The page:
Last week, I began a training session on universally designing blended learning by asking teachers to reflect on and discuss the following question. “What is your biggest pet peeve about staff meetings?” This question led to a vibrant and boisterous conversation! The teachers had no shortage of gripes about staff meetings.
The group said sitting through long-winded presentations covering too much information was overwhelming and boring. They pointed out that much of the information could have been delivered via email. The information provided often felt irrelevant to their particular teaching assignment. They were frustrated that meetings were frequently derailed by questions specific to a single teacher’s experience and agreed that the same teachers seemed to talk at every meeting. They groaned when describing the tediousness of sitting through endless questions because teachers were not paying attention during the first explanations, requiring that administrators repeat themselves and the content. They wanted time to interact with colleagues, take the information provided at the meetings, and act on it. The teachers agreed that their time would have been better spent elsewhere.
After facilitating a share out of their thoughts and feelings about staff meetings, I made the point that many students have the same complaints about their experiences in classrooms. Teachers spend too much time presenting information and not enough time allowing students to interact or apply what they are learning. The information is not always specific to their needs. They point out that the same students dominate discussions, asking and answering questions while the rest of the class is quiet. They are often bored in classes because they are not actively engaged in the learning.
So, how do we avoid running our classes like a staff meeting?
#1 Be strategic about what you present in person.
When coaching teachers, I encourage them to ask themselves, “Do I plan to say the same thing, the same way to all students?” If the answer is “yes,” I encourage them to record a video explanation or model and allow students to self-pace through it. If the answer is “no,” I suggest they facilitate small group differentiated instruction in a station rotation lesson at their teacher-led station. You’ll notice there isn’t a whole group instruction option.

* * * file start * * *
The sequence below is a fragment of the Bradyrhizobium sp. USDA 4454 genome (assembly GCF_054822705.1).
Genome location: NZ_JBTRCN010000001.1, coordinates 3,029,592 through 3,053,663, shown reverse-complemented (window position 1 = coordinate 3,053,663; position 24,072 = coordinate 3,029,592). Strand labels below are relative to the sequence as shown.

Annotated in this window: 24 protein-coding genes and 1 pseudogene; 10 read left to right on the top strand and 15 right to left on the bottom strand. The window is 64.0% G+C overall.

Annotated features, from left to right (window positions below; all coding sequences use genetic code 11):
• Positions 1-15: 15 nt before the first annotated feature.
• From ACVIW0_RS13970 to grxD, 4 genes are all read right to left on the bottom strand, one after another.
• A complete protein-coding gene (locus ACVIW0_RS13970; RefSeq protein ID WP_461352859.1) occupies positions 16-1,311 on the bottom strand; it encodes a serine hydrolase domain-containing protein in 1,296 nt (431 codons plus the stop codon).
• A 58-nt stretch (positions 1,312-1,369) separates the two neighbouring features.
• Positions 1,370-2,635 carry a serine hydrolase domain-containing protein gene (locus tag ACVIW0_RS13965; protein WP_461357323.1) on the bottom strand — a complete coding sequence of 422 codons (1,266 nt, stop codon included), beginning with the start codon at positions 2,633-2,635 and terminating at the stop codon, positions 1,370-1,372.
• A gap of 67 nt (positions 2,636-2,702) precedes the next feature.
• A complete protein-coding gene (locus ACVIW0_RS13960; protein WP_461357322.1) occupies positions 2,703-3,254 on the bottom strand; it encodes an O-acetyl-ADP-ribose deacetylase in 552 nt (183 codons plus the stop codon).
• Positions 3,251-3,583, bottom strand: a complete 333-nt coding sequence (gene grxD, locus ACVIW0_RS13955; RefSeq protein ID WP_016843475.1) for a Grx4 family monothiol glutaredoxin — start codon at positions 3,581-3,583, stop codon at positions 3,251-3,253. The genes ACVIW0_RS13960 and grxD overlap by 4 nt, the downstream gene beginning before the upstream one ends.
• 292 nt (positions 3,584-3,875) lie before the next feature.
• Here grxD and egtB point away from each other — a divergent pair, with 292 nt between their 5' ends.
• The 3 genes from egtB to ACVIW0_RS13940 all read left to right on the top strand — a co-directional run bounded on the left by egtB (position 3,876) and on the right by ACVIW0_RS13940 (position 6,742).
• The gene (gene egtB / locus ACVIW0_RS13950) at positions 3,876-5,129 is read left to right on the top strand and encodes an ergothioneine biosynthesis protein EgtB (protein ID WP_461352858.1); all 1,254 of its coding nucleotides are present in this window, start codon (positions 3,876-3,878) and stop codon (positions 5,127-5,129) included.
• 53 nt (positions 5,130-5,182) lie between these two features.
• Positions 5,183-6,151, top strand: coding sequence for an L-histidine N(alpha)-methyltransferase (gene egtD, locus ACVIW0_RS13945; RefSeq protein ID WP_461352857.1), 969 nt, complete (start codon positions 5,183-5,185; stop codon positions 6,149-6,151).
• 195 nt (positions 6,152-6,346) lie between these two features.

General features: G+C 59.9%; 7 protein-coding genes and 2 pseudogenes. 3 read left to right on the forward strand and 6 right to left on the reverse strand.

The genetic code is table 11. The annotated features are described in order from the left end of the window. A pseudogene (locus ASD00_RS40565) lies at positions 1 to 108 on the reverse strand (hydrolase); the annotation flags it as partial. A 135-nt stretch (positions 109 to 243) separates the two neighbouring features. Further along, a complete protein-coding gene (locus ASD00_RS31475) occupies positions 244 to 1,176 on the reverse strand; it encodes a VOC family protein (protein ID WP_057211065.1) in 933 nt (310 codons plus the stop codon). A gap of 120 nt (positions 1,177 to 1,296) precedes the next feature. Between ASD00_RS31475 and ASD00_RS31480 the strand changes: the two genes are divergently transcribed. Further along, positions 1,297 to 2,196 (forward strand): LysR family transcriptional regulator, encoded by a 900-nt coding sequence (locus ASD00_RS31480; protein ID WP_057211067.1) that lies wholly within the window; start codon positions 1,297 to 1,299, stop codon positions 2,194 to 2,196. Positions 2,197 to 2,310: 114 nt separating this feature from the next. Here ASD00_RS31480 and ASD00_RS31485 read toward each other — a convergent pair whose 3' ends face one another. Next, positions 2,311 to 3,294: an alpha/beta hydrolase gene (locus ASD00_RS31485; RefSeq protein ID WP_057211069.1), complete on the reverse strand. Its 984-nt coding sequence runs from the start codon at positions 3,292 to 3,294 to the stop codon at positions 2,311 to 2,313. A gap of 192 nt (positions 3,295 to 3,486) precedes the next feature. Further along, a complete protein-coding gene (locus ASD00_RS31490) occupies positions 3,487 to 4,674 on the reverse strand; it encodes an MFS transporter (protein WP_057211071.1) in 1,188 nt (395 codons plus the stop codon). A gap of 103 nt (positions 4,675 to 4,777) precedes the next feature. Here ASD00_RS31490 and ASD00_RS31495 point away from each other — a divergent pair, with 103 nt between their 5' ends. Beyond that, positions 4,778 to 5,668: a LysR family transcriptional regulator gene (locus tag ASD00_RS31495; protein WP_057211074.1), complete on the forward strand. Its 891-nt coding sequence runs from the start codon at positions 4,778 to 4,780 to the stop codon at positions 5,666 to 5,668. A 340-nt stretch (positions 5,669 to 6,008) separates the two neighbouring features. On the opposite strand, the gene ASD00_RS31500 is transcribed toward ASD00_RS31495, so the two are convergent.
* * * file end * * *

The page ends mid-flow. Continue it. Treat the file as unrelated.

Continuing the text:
The whole group, teacher-led, teacher-paced approach to instruction is rife with barriers that make it challenging for all students to access the information presented. Students may have auditory processing challenges or attention deficit disorder. They may not have the background knowledge or vocabulary to understand the information. The pace at which the information is presented may be too fast or too slow. They may simply be daydreaming, distracted, or absent. Many of these barriers can be eliminated when we use other forms of media to transfer information. Can the information or instruction be delivered via a digital text, video, or podcast? If students read an online text to acquire information, they can expand the size of the text, look up unfamiliar words, or translate parts of the text if English isn’t their first language. If they are watching a video or listening to a podcast, they can pause, rewind, and rewatch or relisten to sections.
If our goal is to make learning accessible, inclusive, equitable, and engaging, we must be strategic about how we use our class time. Technology transfers information exceptionally well, so let’s leverage that to free ourselves from the front of the room and encourage learners to engage actively in learning activities.
#2 Prioritize Interaction and Application in Class
Like teachers in a staff meeting, students crave opportunities to engage with one another. Learning is, in part, a social process. Students need time to interact with each other in class. They must discuss and collaborate with diverse partners to develop a deep understanding of complex concepts. They are also more likely to successfully hone specific skills if they can access peer and teacher support as they practice and apply. The key is to design lessons that position the students, not the teacher, at the center of the experience.
#3 Differentiate the Experience